MADISON, WI (WTAQ) - Unless they get a warrant, police could not use your cell phone's GPS signals to keep track of you, under a bill up for approval Thursday in the state Assembly.
The criminal justice committee in the lower house endorsed the bill on a 9-0 vote earlier this month.
In order to track your phone, law enforcement would have to convince a judge that there's probable cause that a crime has been or will be committed. Officers would also have to show how they could get relevant evidence by tracking a cell phone.
Warrants would not be needed in emergencies where deaths or injuries are at stake -- or efforts to find missing persons.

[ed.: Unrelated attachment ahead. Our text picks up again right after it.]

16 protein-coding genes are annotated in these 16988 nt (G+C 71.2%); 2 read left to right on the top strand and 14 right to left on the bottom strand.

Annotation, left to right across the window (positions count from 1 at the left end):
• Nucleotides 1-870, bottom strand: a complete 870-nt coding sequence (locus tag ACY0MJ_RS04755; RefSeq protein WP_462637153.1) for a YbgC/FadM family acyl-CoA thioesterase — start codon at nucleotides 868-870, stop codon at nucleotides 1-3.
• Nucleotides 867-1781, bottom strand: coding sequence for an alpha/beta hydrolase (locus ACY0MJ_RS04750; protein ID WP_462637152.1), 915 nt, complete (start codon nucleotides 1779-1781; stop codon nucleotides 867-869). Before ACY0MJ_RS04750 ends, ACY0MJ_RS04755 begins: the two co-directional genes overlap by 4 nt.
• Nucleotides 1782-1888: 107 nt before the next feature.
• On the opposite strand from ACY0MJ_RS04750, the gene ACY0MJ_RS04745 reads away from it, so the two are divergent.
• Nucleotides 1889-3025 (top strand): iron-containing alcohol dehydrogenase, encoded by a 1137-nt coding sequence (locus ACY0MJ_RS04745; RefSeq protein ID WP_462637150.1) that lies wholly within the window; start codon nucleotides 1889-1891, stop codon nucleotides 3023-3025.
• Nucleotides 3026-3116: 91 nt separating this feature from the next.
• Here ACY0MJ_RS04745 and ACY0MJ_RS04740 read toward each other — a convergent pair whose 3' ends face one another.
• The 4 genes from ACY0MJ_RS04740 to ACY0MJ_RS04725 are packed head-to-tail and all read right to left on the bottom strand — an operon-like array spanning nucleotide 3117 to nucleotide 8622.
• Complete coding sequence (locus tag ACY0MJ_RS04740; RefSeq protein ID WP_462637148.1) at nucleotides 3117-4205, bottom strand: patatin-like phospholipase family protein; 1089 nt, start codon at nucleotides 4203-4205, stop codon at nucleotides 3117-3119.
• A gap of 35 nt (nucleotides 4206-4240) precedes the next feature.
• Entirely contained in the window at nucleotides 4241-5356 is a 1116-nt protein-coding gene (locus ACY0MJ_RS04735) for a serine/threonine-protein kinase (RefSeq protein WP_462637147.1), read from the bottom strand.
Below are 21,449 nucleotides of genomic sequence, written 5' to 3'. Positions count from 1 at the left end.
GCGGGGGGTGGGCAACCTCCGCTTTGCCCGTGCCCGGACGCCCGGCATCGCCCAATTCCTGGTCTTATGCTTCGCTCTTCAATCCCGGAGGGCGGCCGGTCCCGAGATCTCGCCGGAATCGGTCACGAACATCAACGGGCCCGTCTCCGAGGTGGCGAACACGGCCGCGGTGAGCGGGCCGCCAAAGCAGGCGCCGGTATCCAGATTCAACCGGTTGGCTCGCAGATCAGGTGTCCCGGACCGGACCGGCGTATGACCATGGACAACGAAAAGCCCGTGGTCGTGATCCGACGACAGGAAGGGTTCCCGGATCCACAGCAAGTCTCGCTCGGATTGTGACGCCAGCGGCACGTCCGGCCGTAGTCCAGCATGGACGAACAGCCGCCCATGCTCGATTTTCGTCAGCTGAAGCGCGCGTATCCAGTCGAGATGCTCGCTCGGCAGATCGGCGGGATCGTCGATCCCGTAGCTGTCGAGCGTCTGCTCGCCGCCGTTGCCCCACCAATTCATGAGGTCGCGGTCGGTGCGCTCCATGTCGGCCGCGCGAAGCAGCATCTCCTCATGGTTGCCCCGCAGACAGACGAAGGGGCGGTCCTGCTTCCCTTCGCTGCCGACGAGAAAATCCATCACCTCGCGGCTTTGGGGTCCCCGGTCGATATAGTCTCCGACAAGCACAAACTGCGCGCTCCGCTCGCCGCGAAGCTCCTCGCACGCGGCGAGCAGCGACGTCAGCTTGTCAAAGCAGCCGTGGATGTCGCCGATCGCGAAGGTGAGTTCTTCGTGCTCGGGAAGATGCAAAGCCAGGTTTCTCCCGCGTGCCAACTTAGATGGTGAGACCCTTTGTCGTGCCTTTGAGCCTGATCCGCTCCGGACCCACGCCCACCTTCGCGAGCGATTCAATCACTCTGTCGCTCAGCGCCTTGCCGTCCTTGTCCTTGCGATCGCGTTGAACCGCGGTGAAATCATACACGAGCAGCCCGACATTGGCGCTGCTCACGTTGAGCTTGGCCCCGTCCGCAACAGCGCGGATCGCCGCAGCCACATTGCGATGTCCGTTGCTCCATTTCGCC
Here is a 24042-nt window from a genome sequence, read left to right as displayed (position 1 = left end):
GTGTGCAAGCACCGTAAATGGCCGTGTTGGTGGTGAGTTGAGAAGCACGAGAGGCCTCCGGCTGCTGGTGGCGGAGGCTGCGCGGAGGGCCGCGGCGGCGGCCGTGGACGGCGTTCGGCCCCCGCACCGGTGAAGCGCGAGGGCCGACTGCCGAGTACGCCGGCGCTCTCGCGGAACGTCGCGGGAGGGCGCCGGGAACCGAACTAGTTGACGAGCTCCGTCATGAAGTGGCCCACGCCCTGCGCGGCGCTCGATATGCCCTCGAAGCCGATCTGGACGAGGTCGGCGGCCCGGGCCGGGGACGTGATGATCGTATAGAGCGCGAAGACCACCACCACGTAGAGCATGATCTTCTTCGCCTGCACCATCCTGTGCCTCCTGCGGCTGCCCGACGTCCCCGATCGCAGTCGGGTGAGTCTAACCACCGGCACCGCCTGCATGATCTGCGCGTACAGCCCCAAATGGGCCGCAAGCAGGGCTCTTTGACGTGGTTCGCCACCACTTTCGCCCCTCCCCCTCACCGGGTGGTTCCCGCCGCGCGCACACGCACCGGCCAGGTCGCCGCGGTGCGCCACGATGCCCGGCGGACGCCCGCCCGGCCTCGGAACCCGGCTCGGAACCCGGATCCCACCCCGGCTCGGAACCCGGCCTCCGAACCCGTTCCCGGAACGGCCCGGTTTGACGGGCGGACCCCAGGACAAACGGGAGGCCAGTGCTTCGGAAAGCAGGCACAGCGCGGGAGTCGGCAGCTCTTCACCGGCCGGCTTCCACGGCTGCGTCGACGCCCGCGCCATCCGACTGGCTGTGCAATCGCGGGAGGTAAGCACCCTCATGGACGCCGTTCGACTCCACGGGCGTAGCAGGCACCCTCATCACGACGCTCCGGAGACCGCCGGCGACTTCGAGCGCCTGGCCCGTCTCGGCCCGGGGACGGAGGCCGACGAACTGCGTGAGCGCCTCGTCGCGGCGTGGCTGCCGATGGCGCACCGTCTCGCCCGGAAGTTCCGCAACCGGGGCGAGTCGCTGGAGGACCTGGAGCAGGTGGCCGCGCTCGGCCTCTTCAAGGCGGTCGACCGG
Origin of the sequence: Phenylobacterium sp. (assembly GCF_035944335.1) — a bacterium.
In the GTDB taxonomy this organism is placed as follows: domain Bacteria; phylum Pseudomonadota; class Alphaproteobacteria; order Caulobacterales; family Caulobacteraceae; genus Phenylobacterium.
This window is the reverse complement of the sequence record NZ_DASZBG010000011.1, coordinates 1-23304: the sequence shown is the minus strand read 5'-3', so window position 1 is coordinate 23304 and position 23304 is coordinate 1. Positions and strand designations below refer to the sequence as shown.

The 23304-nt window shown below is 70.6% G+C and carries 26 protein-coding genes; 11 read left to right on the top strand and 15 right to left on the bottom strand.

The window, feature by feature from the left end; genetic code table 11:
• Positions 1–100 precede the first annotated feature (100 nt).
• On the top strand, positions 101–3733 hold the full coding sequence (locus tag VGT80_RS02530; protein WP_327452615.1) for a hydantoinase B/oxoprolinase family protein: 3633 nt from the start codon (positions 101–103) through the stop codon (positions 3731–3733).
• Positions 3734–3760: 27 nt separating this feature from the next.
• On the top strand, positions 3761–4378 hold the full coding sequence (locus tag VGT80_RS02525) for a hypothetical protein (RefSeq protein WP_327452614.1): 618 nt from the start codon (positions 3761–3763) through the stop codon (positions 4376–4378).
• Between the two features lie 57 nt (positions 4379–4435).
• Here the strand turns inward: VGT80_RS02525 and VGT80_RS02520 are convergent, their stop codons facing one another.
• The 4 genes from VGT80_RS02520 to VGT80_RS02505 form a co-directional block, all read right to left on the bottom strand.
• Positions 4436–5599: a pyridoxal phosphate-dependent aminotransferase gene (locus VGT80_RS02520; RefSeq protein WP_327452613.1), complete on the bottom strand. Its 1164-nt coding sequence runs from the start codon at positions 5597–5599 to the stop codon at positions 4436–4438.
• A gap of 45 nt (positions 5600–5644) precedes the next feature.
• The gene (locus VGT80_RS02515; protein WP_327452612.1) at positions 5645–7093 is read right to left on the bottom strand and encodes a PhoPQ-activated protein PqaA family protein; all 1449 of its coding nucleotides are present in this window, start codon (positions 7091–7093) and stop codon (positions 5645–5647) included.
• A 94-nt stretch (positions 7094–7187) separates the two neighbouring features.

Assembly Democrat Melissa Sargent of Madison proposed the measure. It was introduced in December, just before USA Today reported that police agencies around the country were snapping up large numbers of cell data from innocent people.
Among other things, the paper said 25 U.S. police agencies have "Stingrays," which are fake cell towers in which police can go into neighborhoods and gather cell data of residents.
(Story courtesy of Wheeler News Service)